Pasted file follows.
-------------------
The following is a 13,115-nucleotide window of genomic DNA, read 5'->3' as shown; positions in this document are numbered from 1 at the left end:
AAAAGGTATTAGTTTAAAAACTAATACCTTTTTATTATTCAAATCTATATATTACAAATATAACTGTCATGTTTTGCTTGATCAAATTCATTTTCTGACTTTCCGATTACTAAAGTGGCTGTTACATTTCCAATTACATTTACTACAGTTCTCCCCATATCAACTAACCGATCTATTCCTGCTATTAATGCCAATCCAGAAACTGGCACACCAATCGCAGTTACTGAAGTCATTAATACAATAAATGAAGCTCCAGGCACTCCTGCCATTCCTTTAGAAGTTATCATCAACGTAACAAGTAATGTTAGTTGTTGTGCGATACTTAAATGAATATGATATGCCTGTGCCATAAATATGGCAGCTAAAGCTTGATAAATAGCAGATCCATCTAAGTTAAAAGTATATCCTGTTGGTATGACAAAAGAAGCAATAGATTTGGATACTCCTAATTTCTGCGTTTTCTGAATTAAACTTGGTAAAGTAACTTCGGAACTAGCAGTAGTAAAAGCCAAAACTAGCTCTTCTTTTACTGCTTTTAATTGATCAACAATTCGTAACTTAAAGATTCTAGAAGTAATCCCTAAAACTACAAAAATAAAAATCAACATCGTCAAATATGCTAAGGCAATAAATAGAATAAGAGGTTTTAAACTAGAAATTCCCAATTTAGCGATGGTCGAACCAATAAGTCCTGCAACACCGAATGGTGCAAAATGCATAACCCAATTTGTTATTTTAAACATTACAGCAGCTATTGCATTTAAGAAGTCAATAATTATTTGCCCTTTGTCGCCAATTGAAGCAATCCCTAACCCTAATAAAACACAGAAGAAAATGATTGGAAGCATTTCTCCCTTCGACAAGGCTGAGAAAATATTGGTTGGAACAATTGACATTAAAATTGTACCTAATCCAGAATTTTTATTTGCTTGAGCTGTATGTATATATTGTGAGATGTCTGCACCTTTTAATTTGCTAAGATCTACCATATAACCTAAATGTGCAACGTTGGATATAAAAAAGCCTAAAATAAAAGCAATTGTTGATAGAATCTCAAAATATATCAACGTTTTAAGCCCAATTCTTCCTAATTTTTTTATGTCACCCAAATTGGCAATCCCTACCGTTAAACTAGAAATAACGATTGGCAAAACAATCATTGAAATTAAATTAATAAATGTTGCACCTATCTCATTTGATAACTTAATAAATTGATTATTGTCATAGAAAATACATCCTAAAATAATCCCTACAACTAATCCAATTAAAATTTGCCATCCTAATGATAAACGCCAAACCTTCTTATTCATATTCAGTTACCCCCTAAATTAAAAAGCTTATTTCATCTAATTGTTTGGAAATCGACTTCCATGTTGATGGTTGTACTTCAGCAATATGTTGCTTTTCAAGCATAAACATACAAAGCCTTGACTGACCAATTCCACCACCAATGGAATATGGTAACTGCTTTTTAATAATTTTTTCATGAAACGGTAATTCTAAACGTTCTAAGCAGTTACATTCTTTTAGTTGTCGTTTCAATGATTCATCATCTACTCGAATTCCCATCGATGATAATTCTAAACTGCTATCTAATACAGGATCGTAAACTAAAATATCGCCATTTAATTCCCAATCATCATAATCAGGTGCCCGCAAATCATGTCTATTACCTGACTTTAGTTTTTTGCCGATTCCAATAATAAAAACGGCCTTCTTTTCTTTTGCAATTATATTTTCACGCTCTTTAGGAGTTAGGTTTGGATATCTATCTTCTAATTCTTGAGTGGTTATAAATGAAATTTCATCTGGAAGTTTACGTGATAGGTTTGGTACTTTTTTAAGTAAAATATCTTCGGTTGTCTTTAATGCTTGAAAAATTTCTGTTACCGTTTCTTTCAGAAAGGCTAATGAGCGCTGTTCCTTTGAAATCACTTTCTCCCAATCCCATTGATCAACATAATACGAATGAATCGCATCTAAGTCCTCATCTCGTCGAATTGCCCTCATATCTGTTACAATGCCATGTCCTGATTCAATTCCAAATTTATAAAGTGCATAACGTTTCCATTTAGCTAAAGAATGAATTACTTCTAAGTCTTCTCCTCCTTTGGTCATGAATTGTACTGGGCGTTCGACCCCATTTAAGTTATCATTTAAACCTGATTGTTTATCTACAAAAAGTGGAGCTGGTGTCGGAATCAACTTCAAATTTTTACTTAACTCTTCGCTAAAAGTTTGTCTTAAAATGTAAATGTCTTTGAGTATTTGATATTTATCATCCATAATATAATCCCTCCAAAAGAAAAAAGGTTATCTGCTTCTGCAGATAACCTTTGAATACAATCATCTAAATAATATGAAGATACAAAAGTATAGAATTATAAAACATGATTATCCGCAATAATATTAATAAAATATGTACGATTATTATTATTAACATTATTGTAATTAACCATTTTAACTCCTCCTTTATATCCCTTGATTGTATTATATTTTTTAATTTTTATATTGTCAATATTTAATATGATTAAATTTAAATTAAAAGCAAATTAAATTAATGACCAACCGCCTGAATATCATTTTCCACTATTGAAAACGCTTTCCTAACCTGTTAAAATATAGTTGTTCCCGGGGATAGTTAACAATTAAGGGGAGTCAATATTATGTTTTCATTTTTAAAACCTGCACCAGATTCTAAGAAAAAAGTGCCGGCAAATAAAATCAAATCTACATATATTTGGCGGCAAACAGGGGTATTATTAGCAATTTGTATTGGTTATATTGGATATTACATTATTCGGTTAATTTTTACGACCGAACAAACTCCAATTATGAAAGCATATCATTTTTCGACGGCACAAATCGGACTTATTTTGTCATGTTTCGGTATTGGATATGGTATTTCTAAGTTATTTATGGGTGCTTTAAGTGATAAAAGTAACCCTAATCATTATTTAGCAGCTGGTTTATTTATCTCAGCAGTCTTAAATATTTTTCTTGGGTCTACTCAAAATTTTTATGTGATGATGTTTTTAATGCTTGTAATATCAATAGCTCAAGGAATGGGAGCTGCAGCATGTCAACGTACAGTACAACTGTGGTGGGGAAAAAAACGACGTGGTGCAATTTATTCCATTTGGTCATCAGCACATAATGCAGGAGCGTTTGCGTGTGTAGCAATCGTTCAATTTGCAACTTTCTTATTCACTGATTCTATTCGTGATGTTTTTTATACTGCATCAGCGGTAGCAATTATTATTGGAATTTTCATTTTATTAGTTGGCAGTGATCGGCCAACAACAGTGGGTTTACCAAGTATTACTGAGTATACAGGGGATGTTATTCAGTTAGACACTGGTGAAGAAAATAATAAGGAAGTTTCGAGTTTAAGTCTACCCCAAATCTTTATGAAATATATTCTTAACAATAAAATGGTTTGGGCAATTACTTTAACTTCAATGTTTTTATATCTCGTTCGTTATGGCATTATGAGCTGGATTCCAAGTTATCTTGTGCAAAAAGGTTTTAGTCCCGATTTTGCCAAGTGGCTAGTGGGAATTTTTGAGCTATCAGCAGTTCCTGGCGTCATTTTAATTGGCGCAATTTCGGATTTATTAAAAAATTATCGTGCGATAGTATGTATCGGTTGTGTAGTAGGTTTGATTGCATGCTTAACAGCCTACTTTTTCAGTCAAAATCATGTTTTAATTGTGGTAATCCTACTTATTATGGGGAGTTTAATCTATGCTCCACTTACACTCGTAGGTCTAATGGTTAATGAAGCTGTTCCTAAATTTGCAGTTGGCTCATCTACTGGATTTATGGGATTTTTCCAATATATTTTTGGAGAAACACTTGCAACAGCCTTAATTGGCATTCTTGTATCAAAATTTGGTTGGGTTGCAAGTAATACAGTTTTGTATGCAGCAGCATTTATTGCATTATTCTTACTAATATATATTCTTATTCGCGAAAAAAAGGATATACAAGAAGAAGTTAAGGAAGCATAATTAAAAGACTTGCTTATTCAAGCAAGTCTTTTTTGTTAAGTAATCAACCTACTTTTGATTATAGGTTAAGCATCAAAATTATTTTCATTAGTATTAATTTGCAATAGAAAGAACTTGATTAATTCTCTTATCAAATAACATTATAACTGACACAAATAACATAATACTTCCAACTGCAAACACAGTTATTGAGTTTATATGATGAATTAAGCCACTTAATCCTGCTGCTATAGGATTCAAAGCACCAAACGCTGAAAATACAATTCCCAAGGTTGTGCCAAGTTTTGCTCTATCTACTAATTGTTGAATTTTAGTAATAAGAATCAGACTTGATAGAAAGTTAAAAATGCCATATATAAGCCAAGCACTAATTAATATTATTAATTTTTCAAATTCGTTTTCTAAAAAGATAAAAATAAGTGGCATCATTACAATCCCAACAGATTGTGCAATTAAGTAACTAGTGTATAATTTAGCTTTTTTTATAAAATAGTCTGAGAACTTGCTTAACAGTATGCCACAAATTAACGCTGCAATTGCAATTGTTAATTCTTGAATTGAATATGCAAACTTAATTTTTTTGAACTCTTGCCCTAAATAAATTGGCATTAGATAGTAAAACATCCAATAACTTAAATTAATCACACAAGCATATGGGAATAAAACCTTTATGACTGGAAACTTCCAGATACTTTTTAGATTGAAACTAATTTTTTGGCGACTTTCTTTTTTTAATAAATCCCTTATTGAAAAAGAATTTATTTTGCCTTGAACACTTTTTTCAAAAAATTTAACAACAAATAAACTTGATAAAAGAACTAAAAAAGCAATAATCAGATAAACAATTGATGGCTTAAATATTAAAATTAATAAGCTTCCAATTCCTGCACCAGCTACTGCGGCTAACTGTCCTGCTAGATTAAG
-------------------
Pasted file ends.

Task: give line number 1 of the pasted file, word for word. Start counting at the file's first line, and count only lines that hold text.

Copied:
The following is a 13,115-nucleotide window of genomic DNA, read 5'->3' as shown; positions in this document are numbered from 1 at the left end: